18 May RODRÍGUEZ Daniel 18 UCAT
20 May TERÁN AGUILAR Edy Alejandro 23 UNESR
24 May PUGAS VELÁSQUEZ Augusto Sergio 22 UDO
15 June VERA SULBARÁN Luis Enrique 20 URBE
15 June PÉREZ PÉREZ José Gregorio 21 UPEL
16 June ARÉVALO AVENDAÑO Nelson Daniel 21 UFT
19 June URBINA Fabian 17 IUTAR
30 June MÁRQUEZ ALBARRÁN Eduardo José 20 UPTEM
11 July BRITT Oswaldo José 17 UDO
30 July CAMPOS Ricardo 30 UGMA
7 August ZERPA Willmerys Ocarina 20 UDO
7 August OROZCO Eduardo 19 UJAP
The fight still remains


One wonders what was obtained with so much blood spilled in the midst of such a flagrant violation of human dignity. I think it is fair to highlight at least three elements:

The massive activation of society in defense of the National Constitution, democracy and, in general, the demand for a profound political change that guarantees a comprehensive human development for Venezuelans.

The determined support of the international community to the interests of the Venezuelan community.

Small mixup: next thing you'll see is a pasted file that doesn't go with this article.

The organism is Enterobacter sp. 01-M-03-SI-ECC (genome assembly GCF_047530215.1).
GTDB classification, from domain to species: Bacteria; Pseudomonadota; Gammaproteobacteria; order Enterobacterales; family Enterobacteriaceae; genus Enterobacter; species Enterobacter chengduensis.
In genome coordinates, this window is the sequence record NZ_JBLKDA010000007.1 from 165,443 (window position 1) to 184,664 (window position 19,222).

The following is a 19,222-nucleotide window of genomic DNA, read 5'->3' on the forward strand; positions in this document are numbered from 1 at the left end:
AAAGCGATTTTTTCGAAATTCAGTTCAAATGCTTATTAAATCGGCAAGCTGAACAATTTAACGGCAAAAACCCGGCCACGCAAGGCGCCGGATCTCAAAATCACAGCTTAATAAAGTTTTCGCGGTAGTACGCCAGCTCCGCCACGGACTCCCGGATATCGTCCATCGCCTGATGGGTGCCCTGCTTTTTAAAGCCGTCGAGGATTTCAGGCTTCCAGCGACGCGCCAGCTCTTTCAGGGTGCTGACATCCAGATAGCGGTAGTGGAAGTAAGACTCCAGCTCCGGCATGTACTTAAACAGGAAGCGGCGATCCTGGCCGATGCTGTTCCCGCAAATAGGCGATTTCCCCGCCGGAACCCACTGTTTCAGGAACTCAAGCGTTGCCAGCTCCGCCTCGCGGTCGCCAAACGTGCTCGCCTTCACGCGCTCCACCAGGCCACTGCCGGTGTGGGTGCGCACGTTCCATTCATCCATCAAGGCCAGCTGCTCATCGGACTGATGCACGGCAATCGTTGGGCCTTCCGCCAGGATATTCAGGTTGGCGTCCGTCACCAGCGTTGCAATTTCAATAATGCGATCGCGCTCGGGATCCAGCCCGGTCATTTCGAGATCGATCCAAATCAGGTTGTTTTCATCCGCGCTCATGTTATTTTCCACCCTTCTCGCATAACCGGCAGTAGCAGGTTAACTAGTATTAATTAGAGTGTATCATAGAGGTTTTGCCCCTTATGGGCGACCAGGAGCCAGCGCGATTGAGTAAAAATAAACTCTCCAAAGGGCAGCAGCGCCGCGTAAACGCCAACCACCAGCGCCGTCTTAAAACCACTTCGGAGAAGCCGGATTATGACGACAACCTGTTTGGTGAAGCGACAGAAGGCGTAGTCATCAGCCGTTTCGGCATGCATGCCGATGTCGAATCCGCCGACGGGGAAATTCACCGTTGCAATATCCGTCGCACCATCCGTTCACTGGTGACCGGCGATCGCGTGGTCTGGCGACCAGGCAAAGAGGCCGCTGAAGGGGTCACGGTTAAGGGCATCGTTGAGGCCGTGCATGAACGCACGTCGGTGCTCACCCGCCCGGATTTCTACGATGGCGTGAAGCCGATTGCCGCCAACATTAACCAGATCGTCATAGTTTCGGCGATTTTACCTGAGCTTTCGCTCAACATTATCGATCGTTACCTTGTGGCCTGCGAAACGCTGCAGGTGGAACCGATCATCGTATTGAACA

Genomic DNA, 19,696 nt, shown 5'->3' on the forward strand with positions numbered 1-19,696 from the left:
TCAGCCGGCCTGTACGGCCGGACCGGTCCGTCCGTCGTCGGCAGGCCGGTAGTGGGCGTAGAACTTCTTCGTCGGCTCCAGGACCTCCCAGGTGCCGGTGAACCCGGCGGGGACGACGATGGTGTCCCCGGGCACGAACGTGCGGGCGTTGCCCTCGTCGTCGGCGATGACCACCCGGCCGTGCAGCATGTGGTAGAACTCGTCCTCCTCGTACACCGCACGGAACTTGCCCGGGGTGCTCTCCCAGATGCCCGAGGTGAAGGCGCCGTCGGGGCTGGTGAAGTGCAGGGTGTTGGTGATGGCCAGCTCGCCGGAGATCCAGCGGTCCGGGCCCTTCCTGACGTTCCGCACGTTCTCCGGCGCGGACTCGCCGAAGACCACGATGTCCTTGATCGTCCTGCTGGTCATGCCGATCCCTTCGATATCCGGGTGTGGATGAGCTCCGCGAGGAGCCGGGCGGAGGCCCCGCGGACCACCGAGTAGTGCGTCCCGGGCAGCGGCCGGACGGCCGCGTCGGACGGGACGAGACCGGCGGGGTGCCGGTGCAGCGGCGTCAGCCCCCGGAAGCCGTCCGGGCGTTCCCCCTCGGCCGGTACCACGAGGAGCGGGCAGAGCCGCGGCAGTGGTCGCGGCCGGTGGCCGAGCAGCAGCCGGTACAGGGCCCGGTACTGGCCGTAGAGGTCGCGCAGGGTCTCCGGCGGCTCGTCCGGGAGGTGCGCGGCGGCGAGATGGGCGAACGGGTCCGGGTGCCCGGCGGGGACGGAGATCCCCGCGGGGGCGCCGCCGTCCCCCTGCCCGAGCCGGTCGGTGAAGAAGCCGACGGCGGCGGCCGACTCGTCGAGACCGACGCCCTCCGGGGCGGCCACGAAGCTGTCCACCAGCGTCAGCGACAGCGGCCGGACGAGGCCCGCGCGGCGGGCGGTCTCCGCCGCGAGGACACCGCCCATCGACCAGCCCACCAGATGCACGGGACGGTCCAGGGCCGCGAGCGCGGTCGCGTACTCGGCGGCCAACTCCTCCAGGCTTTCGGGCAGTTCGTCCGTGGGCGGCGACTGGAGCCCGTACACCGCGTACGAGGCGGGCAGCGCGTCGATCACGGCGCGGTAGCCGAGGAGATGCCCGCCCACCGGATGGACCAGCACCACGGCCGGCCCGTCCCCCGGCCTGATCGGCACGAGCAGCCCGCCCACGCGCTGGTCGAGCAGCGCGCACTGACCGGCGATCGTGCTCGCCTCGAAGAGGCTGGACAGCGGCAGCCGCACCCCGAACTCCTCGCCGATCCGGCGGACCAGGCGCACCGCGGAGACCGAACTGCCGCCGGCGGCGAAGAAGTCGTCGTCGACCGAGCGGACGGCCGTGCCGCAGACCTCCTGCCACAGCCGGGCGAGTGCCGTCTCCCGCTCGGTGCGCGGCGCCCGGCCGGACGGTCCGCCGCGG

The national and international delegitimization of the National Constituent Assembly, as well as the repression and violation of human rights as a policy to maintain the political regime in power.

These achievements have generated learning, strengths and capabilities to continue driving the change that Venezuelan society so much aspires to achieve. That is why I agree with Leonardo Padrón: “Today’s calm is not calm. There is an underground river roaring its anger in every corner of the map. Those who dominate are alone in their drunkenness of power. The ‘no more’ is being written in every chest. For all of these reasons, I am optimistic about the possibilities of change. Because even if you try to disguise the chaos that we live under the yoke of a cruel dictatorship with disguising and demagogic discourses, the truth is this country is going through times of change, times of birth, they cannot stop.”

There are, however, lessons to learn.